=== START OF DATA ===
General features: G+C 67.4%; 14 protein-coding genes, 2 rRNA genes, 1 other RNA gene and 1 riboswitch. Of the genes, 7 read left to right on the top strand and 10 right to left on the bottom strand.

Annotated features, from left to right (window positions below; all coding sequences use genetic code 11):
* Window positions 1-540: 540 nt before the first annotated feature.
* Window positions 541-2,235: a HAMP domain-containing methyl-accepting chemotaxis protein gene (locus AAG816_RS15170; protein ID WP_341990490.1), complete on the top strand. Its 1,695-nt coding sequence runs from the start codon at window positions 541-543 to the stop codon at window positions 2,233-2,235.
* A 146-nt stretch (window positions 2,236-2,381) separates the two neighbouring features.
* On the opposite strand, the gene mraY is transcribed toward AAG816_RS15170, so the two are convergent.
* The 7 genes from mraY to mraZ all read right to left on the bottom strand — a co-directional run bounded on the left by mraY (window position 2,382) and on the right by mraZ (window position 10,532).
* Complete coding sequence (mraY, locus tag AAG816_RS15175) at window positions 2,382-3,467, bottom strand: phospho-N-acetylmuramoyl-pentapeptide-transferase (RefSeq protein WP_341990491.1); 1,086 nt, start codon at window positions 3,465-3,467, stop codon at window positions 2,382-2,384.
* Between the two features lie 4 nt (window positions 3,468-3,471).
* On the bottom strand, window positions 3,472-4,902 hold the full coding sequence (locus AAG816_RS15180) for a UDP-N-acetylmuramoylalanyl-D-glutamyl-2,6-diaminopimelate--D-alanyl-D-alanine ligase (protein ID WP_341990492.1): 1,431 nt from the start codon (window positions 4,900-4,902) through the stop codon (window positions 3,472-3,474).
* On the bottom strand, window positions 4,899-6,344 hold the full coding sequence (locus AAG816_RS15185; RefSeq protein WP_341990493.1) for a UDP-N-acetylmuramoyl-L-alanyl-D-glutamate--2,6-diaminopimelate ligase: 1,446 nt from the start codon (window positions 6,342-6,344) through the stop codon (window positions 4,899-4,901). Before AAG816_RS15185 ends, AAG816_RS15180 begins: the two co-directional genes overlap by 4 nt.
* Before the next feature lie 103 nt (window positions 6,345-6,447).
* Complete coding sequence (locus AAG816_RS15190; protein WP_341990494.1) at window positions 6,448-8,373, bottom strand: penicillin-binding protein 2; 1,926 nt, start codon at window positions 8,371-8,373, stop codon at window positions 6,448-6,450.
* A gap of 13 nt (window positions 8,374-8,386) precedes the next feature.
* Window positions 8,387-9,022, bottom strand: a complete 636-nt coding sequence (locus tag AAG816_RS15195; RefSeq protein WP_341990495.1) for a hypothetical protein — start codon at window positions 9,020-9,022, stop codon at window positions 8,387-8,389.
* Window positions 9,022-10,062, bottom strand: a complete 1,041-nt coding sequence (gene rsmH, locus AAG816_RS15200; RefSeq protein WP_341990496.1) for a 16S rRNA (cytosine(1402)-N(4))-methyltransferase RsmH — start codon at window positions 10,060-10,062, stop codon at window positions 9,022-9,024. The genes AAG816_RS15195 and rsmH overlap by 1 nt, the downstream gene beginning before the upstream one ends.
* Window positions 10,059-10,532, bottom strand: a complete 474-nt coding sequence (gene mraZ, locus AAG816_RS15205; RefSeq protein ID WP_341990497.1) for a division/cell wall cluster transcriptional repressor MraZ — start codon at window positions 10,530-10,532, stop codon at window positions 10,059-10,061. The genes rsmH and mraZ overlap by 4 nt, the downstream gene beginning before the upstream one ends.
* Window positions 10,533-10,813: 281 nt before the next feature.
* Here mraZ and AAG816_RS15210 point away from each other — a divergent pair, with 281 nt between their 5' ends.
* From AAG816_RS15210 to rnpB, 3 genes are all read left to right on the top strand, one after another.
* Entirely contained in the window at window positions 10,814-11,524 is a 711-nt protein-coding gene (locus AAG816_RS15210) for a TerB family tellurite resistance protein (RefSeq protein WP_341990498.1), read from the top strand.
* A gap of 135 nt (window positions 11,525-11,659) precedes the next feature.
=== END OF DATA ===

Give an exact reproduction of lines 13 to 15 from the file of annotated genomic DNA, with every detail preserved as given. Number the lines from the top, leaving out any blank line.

* Complete coding sequence (locus AAG816_RS15190; protein WP_341990494.1) at window positions 6,448-8,373, bottom strand: penicillin-binding protein 2; 1,926 nt, start codon at window positions 8,371-8,373, stop codon at window positions 6,448-6,450.
* A gap of 13 nt (window positions 8,374-8,386) precedes the next feature.
* Window positions 8,387-9,022, bottom strand: a complete 636-nt coding sequence (locus tag AAG816_RS15195; RefSeq protein WP_341990495.1) for a hypothetical protein — start codon at window positions 9,020-9,022, stop codon at window positions 8,387-8,389.